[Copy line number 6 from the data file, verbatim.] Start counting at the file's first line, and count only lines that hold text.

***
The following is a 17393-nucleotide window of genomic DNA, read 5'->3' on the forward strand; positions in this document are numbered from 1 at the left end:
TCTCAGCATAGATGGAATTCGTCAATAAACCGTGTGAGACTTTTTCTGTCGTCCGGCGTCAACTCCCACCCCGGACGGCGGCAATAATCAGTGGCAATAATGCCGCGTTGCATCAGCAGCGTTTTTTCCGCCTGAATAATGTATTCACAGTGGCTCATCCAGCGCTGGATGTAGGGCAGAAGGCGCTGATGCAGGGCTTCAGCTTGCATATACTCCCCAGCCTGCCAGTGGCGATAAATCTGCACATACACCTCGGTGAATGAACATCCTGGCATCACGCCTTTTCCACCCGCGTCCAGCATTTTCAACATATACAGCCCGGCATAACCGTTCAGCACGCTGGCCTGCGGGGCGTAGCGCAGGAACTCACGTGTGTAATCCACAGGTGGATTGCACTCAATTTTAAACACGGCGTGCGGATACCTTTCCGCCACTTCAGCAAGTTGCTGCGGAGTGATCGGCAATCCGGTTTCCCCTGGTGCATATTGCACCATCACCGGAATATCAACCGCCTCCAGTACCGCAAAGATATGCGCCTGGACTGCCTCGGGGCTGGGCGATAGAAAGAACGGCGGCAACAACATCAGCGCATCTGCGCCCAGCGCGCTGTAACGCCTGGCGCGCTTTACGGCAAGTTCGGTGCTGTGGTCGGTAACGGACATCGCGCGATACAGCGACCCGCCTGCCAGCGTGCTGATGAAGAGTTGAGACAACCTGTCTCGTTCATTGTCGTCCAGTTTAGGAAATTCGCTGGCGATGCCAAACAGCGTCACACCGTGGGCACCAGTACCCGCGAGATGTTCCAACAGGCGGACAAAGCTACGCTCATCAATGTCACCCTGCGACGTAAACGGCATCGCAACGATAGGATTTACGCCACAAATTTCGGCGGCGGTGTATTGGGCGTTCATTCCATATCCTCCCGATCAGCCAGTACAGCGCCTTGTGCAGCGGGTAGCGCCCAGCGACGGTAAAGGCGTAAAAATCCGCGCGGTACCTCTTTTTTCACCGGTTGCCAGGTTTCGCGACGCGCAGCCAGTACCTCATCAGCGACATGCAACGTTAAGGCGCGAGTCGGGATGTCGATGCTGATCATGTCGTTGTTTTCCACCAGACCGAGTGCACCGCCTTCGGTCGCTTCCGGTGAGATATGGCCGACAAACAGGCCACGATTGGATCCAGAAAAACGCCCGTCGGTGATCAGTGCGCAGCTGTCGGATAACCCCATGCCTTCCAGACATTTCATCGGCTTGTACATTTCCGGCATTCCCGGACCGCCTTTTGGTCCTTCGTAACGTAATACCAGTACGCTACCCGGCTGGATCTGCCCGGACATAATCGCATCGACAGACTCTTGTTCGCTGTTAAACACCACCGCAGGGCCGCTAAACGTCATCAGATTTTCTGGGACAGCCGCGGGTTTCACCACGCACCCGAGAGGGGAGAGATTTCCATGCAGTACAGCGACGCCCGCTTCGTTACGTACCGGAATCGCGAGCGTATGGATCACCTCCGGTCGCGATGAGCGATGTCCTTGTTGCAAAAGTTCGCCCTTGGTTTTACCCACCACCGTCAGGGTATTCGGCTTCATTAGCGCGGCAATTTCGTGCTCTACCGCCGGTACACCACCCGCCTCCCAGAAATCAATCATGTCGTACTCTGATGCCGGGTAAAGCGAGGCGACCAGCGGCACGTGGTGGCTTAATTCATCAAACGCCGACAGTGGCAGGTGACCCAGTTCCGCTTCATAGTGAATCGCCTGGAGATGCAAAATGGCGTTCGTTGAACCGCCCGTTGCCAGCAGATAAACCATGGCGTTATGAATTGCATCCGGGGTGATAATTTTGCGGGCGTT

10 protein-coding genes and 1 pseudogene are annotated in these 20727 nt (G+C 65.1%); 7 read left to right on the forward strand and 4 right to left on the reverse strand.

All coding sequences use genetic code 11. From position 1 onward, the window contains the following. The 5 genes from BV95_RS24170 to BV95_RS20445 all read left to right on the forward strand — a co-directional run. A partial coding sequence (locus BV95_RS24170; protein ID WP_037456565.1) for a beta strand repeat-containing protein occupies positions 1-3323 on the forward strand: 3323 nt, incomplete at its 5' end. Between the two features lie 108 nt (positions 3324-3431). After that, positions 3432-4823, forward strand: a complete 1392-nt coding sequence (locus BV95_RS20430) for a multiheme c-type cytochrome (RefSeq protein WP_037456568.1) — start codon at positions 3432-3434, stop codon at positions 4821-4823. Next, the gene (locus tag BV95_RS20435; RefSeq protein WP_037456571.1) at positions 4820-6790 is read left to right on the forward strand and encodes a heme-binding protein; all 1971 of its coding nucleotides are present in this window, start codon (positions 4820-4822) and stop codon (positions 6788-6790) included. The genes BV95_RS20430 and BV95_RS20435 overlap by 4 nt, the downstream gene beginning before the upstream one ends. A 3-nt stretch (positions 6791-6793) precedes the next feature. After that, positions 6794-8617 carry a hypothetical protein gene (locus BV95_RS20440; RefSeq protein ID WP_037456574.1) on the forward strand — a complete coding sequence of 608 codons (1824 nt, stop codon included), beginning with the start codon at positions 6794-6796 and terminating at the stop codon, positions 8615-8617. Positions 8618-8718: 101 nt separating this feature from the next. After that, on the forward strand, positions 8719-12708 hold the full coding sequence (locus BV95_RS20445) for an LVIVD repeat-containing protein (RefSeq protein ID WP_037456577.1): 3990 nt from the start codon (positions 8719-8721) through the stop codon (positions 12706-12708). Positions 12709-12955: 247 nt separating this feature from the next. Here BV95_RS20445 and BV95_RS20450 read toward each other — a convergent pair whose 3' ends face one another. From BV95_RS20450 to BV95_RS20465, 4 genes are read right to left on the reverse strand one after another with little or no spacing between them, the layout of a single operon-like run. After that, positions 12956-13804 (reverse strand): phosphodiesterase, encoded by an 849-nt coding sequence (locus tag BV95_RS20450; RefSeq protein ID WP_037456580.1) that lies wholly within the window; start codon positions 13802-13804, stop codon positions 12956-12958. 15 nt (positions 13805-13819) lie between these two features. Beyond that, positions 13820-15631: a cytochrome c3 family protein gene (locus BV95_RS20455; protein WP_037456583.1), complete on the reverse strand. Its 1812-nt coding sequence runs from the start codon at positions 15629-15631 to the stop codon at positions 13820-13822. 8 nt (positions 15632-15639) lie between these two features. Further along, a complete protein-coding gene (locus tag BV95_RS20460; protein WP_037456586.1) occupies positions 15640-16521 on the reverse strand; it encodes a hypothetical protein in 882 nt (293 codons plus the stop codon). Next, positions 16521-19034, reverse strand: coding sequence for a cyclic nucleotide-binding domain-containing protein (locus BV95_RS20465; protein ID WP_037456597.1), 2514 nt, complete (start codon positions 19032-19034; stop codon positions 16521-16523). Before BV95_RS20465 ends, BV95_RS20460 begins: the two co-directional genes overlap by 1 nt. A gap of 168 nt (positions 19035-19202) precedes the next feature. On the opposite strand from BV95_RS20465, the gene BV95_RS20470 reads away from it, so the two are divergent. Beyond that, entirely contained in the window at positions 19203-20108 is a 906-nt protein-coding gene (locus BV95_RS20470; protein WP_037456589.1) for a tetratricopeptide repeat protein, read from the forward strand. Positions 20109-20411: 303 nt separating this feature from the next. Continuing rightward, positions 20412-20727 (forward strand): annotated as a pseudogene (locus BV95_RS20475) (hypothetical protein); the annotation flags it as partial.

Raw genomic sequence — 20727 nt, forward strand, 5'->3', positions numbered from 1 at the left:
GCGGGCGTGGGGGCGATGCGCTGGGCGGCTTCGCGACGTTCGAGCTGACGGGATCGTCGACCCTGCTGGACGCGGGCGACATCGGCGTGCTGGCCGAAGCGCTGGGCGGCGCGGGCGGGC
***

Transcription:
GCGGGCGTGGGGGCGATGCGCTGGGCGGCTTCGCGACGTTCGAGCTGACGGGATCGTCGACCCTGCTGGACGCGGGCGACATCGGCGTGCTGGCCGAAGCGCTGGGCGGCGCGGGCGGGC